Tamworth councillors are coming back from their summer break ready to take a swing at the NSW government, dive into plans for a new aquatic centre, and re-name the city's central meeting hub.
Tamworth Regional Council (TRC) will convene on Tuesday, February 13, for its first meeting of the year, and the Leader has identified three key items on the agenda for you to keep an eye on.
An 'unrelenting' financial burden
A motion to council penned by mayor Russell Webb rails against "extraordinary" pressure being placed on councils by the state government, pressure he says is threatening TRC's financial viability.
The mayor's motion references research conducted by consultancy firm Morrison Low, which found the NSW government has been passing $1.36 billion of expenses on to the state's local councils each year since 2022.
The research report says the "cost burden" has increased more than "78 per cent from $820 million per year in just over five years" across all councils since 2016.
The state government has recently resolved to allow councils significantly higher rate rises to help them recoup some of these costs from ratepayers, but Tamworth Regional Council has said these changes are too little, too late.
Cr Webb's motion to council says years of cost shifting has resulted in "lost services, lost opportunity and lost amenity for all our residents".
"They go without better roads, they go without better parks, they go without important community services that only councils provide," the mayor writes.
He requests approval from his fellow councillors to write an official letter to the Premier, the NSW Treasurer and the NSW Minister for Local Government "seeking that they urgently seek to address these costs through a combination of regulatory reform, budgetary provision and appropriate funding".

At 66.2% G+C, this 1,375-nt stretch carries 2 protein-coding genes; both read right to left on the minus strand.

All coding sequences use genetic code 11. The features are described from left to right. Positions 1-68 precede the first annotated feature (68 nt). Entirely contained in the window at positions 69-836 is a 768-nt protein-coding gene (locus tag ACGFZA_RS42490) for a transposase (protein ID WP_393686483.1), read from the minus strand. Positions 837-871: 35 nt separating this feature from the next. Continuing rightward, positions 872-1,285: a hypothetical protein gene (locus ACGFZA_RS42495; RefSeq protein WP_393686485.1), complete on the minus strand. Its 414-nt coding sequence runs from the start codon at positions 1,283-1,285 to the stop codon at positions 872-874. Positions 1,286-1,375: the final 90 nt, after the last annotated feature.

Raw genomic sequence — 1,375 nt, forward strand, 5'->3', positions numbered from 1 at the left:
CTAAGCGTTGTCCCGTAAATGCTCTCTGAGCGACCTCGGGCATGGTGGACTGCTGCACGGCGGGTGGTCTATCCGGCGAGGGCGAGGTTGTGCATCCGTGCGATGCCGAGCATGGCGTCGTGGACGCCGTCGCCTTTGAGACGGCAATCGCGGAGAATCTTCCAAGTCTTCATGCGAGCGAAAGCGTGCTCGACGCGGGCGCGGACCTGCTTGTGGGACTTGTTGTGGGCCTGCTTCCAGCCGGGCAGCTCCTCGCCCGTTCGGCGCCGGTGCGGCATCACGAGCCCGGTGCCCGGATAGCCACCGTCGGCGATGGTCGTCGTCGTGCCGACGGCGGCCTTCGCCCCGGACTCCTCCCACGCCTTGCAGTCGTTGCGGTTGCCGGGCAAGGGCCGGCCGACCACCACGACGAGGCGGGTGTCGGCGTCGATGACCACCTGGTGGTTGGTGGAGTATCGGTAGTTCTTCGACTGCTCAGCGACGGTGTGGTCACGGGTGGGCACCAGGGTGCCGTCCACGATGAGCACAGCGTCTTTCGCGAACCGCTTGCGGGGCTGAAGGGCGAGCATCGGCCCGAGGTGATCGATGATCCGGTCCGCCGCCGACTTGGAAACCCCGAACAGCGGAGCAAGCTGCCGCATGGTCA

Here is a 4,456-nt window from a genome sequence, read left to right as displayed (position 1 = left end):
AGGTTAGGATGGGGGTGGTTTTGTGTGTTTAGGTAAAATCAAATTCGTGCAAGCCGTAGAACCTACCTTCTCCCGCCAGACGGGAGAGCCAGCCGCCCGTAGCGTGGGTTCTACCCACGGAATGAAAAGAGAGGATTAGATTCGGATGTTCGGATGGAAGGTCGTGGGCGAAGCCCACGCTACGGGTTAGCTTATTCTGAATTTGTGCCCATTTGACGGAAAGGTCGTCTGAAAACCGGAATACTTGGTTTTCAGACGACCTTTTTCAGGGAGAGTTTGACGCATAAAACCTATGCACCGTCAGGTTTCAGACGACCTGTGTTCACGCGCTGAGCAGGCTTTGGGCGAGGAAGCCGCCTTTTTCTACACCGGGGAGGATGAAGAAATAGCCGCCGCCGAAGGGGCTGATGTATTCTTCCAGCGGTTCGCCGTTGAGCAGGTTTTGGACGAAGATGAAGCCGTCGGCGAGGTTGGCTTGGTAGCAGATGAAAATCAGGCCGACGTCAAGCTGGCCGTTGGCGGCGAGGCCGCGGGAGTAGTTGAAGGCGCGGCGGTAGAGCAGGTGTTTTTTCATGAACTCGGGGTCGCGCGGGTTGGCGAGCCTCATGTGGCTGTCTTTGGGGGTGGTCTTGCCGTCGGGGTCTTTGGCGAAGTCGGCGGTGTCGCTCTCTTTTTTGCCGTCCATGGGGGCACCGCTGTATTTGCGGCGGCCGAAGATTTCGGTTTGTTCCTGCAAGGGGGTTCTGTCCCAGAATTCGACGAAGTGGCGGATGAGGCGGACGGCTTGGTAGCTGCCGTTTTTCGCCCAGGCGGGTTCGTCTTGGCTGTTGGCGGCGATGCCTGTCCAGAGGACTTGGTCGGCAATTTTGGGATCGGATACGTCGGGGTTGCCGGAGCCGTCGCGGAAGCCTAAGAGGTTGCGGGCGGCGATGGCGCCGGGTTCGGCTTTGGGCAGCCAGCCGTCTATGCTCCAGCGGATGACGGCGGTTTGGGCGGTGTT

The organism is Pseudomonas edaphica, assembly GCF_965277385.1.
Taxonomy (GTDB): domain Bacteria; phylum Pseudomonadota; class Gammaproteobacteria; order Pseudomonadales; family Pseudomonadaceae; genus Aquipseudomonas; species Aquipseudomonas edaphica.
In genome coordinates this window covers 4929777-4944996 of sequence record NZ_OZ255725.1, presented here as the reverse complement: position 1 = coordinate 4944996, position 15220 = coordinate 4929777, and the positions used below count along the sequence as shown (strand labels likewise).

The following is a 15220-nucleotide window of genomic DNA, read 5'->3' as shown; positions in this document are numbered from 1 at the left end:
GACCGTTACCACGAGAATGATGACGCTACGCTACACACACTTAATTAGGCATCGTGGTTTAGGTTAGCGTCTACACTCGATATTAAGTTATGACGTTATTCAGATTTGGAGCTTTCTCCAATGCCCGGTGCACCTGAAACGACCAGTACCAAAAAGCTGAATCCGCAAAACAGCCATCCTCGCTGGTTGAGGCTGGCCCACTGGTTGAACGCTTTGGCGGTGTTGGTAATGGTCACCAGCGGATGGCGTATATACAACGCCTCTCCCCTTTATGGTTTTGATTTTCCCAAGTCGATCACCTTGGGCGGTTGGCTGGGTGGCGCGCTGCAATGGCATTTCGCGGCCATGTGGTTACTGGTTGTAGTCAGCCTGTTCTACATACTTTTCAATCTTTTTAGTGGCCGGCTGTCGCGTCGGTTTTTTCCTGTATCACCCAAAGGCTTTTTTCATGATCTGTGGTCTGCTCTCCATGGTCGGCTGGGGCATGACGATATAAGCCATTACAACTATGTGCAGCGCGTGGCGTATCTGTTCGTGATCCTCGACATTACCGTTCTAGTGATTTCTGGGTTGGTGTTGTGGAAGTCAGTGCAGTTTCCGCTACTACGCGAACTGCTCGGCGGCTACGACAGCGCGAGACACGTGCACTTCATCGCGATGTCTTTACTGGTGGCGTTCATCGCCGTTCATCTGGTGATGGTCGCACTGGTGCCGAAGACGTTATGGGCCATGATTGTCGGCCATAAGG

His motion also requests council publish the research report on cost shifting on the TRC website.
Aquatic Centre makes waves
Towards the end of the meeting, councillors will consider the outcome of a call for bids on a contract to design Tamworth's new $45 million aquatic and sports health centre.
Since the call for bids ended soon after council's last meeting of the year, councillors authorised the general manager Paul Bennett to choose a preferred tenderer.
Mr Bennett awarded the tender contract to CO.OP Studio Pty Ltd, an architecture firm based in Surry Hills.
Councillors will discuss this outcome in a meeting closed to the public as details of the contract are considered commercial in confidence.
Councillors will see an "indicative concept layout" for the new facility, and a full development design will be submitted to TRC at a later date.
An official development application (DA) for the new swimming facility is expected to follow soon after the design is approved.
As long as council receives the necessary grant funding and there are no problems with the DA, the local government will look to hire a construction company near the end of this year with the aquatic centre's completion scheduled for mid-2026.
City centre to get a new name
The heart of Tamworth's CBD and meeting ground for many of the city's major events could be getting a new name by the end of the year.
The section of Fitzroy Street in between Peel Street and Kable Avenue [opposite Bicentennial Park] doesn't have an official name, though locals often know it as Fitzroy Street Mall or Fitzroy Plaza.
TRC has been mulling over its options on an official name for the central business plaza for about a year and the name "Fitzroy Place" was officially endorsed by the Tamworth City Centre Working Group in November 2023.
If council accepts the group's recommendation this week, the proposed name will be sent to the NSW Geographic Names Board, then go on public exhibition to give the community a chance to have its say.
After public exhibition the name change will come back to councillors for final approval.